Friday, February 12, 2010

Search for Secrets of A Sunken Cannon - 22

UHUuh! UHHuh! Sounds like these mean only thing. Someone is in pain for shoveling too much snow. Seems those on the east coast have forgotten what shoveling too much snow for several days can do when you haven't used those muscles or exercised lately. "UHuhh" is the sound Rosy, that's George Jetson's robot maid said when she was ailin.' It's about time east coasters felt the pain we experience in the north country every winter. I heard a weather person talking to a pedestrian on the street in Florida. She complained it was too cold this morning to walk to work. "It's 39 degrees. " Didn't feel sorry for her. Hasn't been above freezing here for almost a month.

Well, the Search for Secrets of A Sunken Cannon continues. "UHuuh" is what Bob Alcumbrack and his cannon crew felt after several days of digging deep mosquito infested woods. We didn't like the spiders and snakes. Besides the missing Cannonsburg cannon, the area has another missing cannon, too. Back in Davey Crockett days around 1836, the threat of rampaging Indians was ever on the minds of Michiganians, too, once the Treaty of Greenville was signed. The most fearsome Indian north of the Grand River was "Saubo" who was thought to be a blood thirsty savage. He was actually a blowhard weasel with little backbone.

Pioneers settling in Michigan didn't want to meet Saubo and had a warranted fear of him so the Federal government dispatched a detachment of soldiers with two four-pound iron cannons into southern Michigan to counter any uprisings against settlers The military had possession of these two cannons and they were expendable only because the cannons didn't meet the strict military standards. These cannons were captured from the British during the War of 1812. Most cannons captured by US guerillas were foreign made and the capture dates were engraved upon them.

The Army detachment reached a favorable Grand River crossing near Portage, Michigan in Feb. 1836, the same month the Twin Sisters arrived in Texas. The snow was deep and river frozen over, but the steep bank elevations caused them to fear crossing the ice. The frozen ice made some "cracks", the blowhole water shimmered as it swirled underneath. It was a frightening crossing. Halfway across the ice broke, plunging one cannon with carriage into the bottom ooze, but the horses pulling the cannon were saved. The other cannon sunk into the ice, but removed, saved and transported towards Greenville, but its final destination wasn't known. The lost cannon has never been recovered. If found it could fetch a cool half million dollars or more depending on whether it was truly made or iron or bronze with engravings of its heritage. Might you be the first to find this cannon?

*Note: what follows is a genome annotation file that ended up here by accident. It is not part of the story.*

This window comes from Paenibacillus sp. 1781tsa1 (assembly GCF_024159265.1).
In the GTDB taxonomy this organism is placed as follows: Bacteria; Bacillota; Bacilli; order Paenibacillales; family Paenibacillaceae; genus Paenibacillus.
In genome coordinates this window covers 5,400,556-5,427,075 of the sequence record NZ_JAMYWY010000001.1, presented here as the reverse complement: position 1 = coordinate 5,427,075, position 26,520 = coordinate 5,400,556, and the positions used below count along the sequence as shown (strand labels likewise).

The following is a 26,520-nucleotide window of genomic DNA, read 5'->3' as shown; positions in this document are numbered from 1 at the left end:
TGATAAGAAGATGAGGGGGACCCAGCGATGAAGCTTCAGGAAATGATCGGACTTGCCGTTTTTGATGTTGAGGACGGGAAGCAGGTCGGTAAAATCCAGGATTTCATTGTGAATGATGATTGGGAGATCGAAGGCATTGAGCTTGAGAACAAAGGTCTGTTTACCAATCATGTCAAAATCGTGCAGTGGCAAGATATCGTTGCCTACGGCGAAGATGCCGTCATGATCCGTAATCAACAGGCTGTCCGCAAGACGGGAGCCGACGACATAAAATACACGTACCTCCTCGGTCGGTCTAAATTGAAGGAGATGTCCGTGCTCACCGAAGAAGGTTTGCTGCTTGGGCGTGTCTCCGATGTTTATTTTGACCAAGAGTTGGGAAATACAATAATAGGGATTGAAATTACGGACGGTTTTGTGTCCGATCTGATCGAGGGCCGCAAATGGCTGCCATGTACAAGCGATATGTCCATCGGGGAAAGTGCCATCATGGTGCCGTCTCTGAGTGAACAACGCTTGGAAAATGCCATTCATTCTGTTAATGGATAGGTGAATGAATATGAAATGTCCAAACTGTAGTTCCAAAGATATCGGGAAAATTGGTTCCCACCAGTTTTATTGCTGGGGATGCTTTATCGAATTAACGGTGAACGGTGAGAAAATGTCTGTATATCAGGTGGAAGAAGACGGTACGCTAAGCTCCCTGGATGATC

Historical documentation has placed the sunken cannon in the Grand River east of Ionia, or as the Indians of 1836 called it "Little Egypt," meaning "areas of vast wheat fields" all the way to Lyons, Muir and Portage. Secret history records say that the soldiers first had "to find a safer route down to the river's edge, because the riverbank was too steep." The terrian was initially too steep and feared the horses might slip under downward ordnance weight, be injured or drowned if they broke through the ice under a heavy burden. The cannons were heavy weights. Each four-pound military field cannon with carriage weighed in excess of 1400 pounds, that weight on a one axle carriage. Although captured during the war these cannons could still be used effectively against marauding Indians.

Documentation doesn't say how many horses pulled each cannon, but two horses each couldn't pull this much weight through deep snow in Michigan's winter wilderness or removed from broken river ice without losing a few horses. It was presumed that 4-8 horses were needed to move each piece over such rugged terrain during wet seasonal months. These cannons were serviced by 6-8 soldiers, too. This was a real U.S. Army mission into the wilds of Michigan and central Michigan was a very dangerous land. Consider the missing cannon lost in the Grand River as another treasure cannon that has vanished for 174 years. Since this is a public body of water keep your search secret. If you seek help from the MDNRE or EPA you must enjoy nightmares.

The secret of your success means do your own investigations, clandestine if your like, but run your mission silent, deep, explore, prod, poke, peak with underwater sonar and submersible metal detectors, but never become too conspicious or draw attention to yourselves. Have fun playing with aquatics, the crayfish and water snakes. Silence and secrecy is the key to adventure and discovery until you determine if you really want to recover this sunken legend. I've exposed some secrets so now its time for fun and games. Too avoid detection is legal, but to remove a military owned cannon from a public body of water might be hazardous to your wallet lest a tongue slip.